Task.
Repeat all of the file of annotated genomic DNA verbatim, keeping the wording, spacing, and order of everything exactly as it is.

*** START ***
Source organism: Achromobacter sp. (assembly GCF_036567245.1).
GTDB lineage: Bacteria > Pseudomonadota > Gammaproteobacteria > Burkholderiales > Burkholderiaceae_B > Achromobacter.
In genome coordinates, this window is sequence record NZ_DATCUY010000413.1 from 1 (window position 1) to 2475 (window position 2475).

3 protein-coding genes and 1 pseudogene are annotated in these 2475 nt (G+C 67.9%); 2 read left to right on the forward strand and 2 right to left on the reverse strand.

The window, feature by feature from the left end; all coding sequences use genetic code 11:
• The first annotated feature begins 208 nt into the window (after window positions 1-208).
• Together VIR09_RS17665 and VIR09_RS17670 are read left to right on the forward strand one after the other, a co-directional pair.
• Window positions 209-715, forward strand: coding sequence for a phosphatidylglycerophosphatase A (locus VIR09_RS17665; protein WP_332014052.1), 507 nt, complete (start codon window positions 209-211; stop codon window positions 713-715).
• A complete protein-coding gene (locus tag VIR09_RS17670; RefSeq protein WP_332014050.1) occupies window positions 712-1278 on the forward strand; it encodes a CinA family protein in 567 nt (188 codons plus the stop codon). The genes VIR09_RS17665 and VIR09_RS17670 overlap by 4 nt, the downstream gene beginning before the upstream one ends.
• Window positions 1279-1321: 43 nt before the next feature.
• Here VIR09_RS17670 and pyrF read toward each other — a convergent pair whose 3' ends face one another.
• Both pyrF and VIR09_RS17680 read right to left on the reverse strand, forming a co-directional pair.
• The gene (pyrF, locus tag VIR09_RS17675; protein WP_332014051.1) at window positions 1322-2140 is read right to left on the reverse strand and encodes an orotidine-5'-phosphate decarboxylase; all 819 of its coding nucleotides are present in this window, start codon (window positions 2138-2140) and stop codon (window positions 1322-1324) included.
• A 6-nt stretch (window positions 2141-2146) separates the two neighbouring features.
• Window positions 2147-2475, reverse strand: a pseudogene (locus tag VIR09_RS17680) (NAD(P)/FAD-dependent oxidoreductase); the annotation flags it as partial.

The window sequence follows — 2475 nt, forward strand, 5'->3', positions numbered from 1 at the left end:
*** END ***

Source organism: Achromobacter sp. (assembly GCF_036567245.1).
GTDB lineage: Bacteria > Pseudomonadota > Gammaproteobacteria > Burkholderiales > Burkholderiaceae_B > Achromobacter.
In genome coordinates, this window is sequence record NZ_DATCUY010000413.1 from 1 (window position 1) to 2475 (window position 2475).

3 protein-coding genes and 1 pseudogene are annotated in these 2475 nt (G+C 67.9%); 2 read left to right on the forward strand and 2 right to left on the reverse strand.

The window, feature by feature from the left end; all coding sequences use genetic code 11:
• The first annotated feature begins 208 nt into the window (after window positions 1-208).
• Together VIR09_RS17665 and VIR09_RS17670 are read left to right on the forward strand one after the other, a co-directional pair.
• Window positions 209-715, forward strand: coding sequence for a phosphatidylglycerophosphatase A (locus VIR09_RS17665; protein WP_332014052.1), 507 nt, complete (start codon window positions 209-211; stop codon window positions 713-715).
• A complete protein-coding gene (locus tag VIR09_RS17670; RefSeq protein WP_332014050.1) occupies window positions 712-1278 on the forward strand; it encodes a CinA family protein in 567 nt (188 codons plus the stop codon). The genes VIR09_RS17665 and VIR09_RS17670 overlap by 4 nt, the downstream gene beginning before the upstream one ends.
• Window positions 1279-1321: 43 nt before the next feature.
• Here VIR09_RS17670 and pyrF read toward each other — a convergent pair whose 3' ends face one another.
• Both pyrF and VIR09_RS17680 read right to left on the reverse strand, forming a co-directional pair.
• The gene (pyrF, locus tag VIR09_RS17675; protein WP_332014051.1) at window positions 1322-2140 is read right to left on the reverse strand and encodes an orotidine-5'-phosphate decarboxylase; all 819 of its coding nucleotides are present in this window, start codon (window positions 2138-2140) and stop codon (window positions 1322-1324) included.
• A 6-nt stretch (window positions 2141-2146) separates the two neighbouring features.
• Window positions 2147-2475, reverse strand: a pseudogene (locus tag VIR09_RS17680) (NAD(P)/FAD-dependent oxidoreductase); the annotation flags it as partial.

The window sequence follows — 2475 nt, forward strand, 5'->3', positions numbered from 1 at the left end: